SQL Server Best Practices Article
By Tom Davidson
Updated by: Danny Tambs
Technical Reviewer: Sanjay Mishra
SQL Server 2005 Performance Tuning using the Waits and Queues is a proven methodology that allows one to identify the best opportunities to improve performance, the so called “biggest bang for the buck”. These performance improvements are likely to have a significant return on the performance tuning time investment. The methodology helps identify the areas of slow performance by looking at the problem from two directions called Waits and Queues. An analysis of Waits indicates where SQL Server is spending lots of time waiting. In addition, the biggest waits point out the most important or relevant Queues (that is, Performance Monitor counters and other data) for this workload. The cross validation of the waits analysis enables us to eliminate all except the most significant performance counters, and provides a strong indication of pressure on specific resources.
Application performance can be easily explained by looking at SQL Server waits and System or Resource queues. In SQL Server 2005, the dynamic management view (DMV) sys.dm_os_wait_stats provides a valuable source of wait information from an application perspective. The system or resource perspective uses Performance Monitor counters and other data sources to provide a breakdown of system resource usage according to resource queues. Taken together, the value of the application and resource perspectives used by the waits and queues methodology enables us to narrow in on the bottleneck and eliminate the irrelevant performance data.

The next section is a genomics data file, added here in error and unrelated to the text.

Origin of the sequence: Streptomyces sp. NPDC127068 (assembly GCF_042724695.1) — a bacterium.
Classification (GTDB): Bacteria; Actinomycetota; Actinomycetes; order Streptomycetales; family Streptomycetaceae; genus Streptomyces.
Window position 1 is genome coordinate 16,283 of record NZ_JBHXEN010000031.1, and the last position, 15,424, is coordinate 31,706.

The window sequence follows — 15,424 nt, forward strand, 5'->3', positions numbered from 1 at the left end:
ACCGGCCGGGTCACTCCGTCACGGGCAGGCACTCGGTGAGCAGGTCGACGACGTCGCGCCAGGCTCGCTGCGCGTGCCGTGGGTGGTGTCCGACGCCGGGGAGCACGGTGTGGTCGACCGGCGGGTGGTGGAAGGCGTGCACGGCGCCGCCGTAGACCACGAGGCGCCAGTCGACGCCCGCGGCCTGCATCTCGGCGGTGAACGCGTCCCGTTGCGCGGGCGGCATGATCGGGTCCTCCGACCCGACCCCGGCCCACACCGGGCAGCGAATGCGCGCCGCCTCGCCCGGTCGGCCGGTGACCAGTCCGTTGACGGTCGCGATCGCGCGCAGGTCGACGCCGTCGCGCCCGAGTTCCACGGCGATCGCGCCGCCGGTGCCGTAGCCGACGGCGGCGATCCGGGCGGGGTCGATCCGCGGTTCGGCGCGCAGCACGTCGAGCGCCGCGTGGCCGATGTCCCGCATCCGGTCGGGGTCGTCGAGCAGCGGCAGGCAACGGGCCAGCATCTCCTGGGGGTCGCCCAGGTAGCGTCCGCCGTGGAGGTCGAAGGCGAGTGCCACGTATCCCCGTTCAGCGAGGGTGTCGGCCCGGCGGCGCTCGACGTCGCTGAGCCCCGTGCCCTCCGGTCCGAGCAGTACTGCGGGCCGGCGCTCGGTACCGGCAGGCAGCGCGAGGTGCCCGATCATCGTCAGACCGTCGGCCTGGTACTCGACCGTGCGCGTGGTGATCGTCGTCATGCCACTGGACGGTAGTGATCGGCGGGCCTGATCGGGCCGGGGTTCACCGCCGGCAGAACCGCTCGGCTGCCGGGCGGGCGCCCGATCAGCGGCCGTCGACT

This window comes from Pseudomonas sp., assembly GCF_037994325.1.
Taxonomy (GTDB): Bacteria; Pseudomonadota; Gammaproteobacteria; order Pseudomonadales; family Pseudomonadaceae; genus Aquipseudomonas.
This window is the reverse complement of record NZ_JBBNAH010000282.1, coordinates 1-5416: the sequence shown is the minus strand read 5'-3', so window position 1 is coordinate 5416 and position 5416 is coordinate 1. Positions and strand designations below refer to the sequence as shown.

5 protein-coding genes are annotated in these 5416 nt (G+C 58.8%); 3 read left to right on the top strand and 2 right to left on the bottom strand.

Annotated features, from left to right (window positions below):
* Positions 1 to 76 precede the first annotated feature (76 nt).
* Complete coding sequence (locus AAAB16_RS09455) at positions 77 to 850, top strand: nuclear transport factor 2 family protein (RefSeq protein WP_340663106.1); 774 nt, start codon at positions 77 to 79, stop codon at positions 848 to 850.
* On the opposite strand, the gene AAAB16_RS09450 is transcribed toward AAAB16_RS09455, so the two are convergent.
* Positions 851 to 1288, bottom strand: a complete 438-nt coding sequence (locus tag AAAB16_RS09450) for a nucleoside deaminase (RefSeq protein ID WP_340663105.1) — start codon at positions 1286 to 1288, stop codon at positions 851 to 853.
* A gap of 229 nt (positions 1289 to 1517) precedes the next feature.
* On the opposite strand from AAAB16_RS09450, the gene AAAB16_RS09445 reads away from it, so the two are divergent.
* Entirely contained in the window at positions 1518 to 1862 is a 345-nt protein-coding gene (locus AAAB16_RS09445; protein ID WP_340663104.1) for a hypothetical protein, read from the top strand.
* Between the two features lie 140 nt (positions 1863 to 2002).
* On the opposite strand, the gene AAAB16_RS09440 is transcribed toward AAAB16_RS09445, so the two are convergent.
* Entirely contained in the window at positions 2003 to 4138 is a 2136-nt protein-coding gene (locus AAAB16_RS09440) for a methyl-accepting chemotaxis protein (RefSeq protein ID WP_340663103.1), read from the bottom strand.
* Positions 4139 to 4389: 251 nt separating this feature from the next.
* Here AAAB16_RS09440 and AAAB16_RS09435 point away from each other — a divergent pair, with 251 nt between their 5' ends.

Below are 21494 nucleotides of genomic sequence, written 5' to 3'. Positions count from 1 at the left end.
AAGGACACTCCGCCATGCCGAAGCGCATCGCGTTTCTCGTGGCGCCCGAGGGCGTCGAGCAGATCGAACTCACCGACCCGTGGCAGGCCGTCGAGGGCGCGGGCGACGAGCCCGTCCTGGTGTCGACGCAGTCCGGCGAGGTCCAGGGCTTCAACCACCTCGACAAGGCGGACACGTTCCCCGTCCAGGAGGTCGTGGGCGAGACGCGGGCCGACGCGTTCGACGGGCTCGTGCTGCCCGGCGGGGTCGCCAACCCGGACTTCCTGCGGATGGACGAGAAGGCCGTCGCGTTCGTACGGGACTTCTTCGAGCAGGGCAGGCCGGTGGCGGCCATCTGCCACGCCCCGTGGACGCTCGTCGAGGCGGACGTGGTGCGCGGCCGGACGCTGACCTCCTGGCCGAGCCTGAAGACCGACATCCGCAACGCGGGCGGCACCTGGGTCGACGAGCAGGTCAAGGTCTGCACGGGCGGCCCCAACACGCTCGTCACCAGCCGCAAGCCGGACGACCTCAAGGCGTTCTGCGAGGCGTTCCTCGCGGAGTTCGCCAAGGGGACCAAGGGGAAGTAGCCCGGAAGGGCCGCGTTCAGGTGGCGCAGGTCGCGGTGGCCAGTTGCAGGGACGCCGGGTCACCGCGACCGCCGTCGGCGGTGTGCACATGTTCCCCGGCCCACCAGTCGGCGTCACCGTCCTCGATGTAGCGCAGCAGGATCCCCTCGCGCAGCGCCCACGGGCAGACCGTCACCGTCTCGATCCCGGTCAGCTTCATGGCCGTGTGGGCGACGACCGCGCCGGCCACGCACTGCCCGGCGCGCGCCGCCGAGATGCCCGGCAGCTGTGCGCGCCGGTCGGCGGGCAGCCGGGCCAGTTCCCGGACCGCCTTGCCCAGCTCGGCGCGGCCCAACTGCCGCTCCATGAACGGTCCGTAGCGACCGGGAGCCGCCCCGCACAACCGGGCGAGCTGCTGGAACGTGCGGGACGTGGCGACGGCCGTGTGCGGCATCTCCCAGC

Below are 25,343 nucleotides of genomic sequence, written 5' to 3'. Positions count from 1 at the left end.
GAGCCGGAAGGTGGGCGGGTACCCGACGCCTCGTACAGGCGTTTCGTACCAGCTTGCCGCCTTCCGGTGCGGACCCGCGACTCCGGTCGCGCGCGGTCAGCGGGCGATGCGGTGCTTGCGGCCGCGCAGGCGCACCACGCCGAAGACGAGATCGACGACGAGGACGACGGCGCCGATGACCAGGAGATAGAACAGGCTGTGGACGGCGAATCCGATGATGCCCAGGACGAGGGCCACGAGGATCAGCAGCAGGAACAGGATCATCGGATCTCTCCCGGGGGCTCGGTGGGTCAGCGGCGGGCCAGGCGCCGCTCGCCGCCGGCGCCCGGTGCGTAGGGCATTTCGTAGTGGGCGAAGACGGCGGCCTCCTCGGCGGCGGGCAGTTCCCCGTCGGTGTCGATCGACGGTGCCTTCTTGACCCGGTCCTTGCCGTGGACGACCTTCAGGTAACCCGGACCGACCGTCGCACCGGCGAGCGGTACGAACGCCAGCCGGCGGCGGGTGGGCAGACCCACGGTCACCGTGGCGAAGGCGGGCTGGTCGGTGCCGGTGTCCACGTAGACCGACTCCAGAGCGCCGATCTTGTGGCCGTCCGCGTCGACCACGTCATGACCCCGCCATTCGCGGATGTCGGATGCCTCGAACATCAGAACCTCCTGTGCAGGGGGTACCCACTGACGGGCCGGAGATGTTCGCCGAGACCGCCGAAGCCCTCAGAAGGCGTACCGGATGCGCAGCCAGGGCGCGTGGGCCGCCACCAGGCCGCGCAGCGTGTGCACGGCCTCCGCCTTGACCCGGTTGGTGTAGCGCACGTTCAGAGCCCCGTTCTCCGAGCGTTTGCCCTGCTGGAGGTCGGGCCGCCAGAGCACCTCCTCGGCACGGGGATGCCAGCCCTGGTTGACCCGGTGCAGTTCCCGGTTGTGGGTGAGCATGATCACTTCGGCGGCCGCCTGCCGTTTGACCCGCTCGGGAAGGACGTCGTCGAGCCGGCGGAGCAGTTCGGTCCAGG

In sum, Performance Tuning using the Waits and Queues methodology is an effective way to quickly identify and resolve application performance problems because it lets the user discover new and potentially unexpected problem areas, within applications or solutions without the typical guesswork that can accompany such work.
Performance tuning of applications and solutions has been around for many years. The performance of SQL Server 2005 database applications should be evaluated from several different perspectives. Each perspective tells a different section of the complete performance story. Together they paint a detailed performance picture of the whole and also cross validate observations in each specific perspective.
Included in This Document
Waits and Queues: A Performance Methodology
Execution Model (simplified)
Waiter List and Wait Types
Performance and Tuning Blue Prints
Typical resource bottlenecks
SQL Server 2005 Wait Types and correlation to other Performance information
QUEUES (Perfmon Counters)
Application Design issues
Waiter List and Wait Types
Performance Tuning Waits Queues.doc
Microsoft Word file